10 best Humphrey Bogart noir movies, ranked by IMDb

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Humphrey Bogart, one of the greats of classic Hollywood cinema, has spent much of his career bringing dark, tragic and complex characters to life in the film noir genre. Bogart would play heroic characters, or at least not so good, like private investigators or journalists.

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Unlike other prominent men of the time like Gary Cooper or Mickey Rooney, Bogart possessed the talent and the will to play villainous characters. He found great success playing gangsters and immoral criminals. Hero or villain, Bogart brought authenticity to his performances in his greatest noir films.


ten High Sierra (1941) – 7.5


A gangster (Bogart) recently released from prisons accepts one final heist before going straight. This job is not as straightforward as he initially thought it would be, struggling to keep budding criminals under control and finding himself caught between two women. If that wasn’t enough, a perhaps cursed dog takes a liking to him.

Humphrey Bogart’s sympathetic gangster, desperate for a normal life, manages to combine the actor’s strengths as a hero with those of his villains for a powerful performance. This first film noir certainly has the tragic and the dark that defines the genre, but it opens with a lot of humor, which makes the tragic ending more impactful.

9 Dark Passage (1947) – 7.5


Vincent Parry was convicted of murdering his wife, a charge he completely denies. To prove his innocence, he escapes from prison, but his face made the headlines and he has plastic surgery behind the scenes to disguise himself. He finds refuge in the house of a sympathetic female artist.

The film noir genre is often known for its memorable and expressionistic cinematography. In Dark passage, the first part of the film was shot from the point of view of the character of Bogart, who is only seen after the operation. With its unique first-person perspective and Byzantine plot, this film could make a list of great but little-known black films. The central relationship is emotionally captivating thanks to the natural chemistry of the protagonists, who are brilliantly embodied by real-life spouses Bogart and Lauren Bacall.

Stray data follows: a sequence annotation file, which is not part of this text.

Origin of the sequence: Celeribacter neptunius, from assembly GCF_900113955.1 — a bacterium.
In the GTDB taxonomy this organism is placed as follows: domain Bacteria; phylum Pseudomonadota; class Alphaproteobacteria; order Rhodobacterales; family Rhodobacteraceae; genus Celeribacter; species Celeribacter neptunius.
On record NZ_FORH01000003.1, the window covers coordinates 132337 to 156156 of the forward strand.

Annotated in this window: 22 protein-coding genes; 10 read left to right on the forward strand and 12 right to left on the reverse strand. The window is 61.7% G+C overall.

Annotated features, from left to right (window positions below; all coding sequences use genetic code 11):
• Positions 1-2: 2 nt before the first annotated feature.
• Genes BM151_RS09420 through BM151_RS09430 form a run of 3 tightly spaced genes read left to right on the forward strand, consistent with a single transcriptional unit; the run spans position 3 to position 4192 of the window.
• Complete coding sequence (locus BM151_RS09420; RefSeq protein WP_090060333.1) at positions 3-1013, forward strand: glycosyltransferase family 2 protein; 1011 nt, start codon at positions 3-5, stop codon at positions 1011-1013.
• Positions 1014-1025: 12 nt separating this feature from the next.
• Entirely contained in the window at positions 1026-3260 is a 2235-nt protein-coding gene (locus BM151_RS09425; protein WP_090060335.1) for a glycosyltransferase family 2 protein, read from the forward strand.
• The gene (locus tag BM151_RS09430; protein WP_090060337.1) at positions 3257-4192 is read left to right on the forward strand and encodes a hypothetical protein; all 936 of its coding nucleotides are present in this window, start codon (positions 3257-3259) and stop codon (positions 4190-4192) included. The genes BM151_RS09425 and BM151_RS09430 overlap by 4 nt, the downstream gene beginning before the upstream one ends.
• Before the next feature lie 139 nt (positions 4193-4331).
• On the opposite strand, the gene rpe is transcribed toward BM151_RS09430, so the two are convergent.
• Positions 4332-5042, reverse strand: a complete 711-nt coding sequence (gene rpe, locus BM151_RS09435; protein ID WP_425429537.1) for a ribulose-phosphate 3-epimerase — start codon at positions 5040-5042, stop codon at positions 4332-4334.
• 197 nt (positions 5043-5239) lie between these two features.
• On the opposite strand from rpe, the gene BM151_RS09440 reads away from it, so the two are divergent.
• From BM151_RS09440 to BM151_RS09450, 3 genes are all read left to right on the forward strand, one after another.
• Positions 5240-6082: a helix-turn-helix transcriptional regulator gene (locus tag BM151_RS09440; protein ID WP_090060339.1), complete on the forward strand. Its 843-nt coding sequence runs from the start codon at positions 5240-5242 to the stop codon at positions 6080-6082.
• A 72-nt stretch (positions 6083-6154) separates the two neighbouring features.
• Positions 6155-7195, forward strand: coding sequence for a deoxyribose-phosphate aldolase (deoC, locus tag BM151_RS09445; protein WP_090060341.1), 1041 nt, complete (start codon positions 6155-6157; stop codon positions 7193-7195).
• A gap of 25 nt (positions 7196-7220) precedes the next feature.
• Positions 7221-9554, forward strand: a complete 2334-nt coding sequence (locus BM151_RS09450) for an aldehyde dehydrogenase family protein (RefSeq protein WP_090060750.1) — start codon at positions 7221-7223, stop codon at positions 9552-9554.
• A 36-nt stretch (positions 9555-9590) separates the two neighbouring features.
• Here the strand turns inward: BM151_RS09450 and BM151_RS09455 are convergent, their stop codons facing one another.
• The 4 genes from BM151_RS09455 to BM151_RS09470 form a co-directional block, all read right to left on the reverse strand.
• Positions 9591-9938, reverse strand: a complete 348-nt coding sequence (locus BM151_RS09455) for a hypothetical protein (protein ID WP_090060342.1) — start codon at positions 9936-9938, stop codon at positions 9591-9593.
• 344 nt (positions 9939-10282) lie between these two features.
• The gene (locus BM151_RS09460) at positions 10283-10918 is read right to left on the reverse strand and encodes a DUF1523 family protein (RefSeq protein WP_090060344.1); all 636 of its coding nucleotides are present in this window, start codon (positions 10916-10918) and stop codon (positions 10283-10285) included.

8 The Hardest They Fall (1956) – 7.6


Humphrey Bogart watches a man pointing a gun at a boxing ring in The Harder They Fall.

Eddie Willis is a respected sports journalist whose employer has just closed. Needing money, he took a job as a public relations manager for a future Argentine fighter. Willis begins to suspect that something more is going on, as he notices that this boxer cannot box.

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While private investigators are most commonly associated with the genre, boxing or boxer-centric dramas are also a hallmark of film noir with films as notable as Body and soul and The establishment. This film, which was Humphrey Bogart’s last film before he died of esophageal cancer, received a generally positive critical reception and received an Oscar nomination for Best Cinematography. It’s easy to see why like The more they fall expertly mixes documentary-style realism with a bizarre plot involving blackmail and murder.

7 Largo Key (1948) – 7.8


Frank McCloud (Bogart) is a WWII veteran who visits the family of a fallen comrade when he finds himself trapped in their hotel. This is partly due to the hurricane that swept through the city, but mostly to the armed gangsters who took refuge at the hotel. How much is he willing to sacrifice for his longtime friend?

The last movie where Bogart starred alongside his real wife Lauren Bacall, and the last movie he would star with Edward G. Robinson who appeared in five films with Bogart. Bogart’s traumatized veteran is a complex performance, but it was Claire Trevor who won the Oscar for Best Supporting Actress for that film. With a plethora of memorable turns from some of Hollywood’s best stars and character actors, Largo key is one of Bogart’s best gangster movies as well as one of his great noir films.

6 To have and not to have (1944) – 7.8


Harry Morgan (Bogart) and his alcoholic friend run a charter boat departing from the French island of Martinique. When World War II breaks out and France falls into German hands, their clients become almost non-existent and they receive an offer to smuggle members of the French resistance to the island, which they are reluctant to accept. .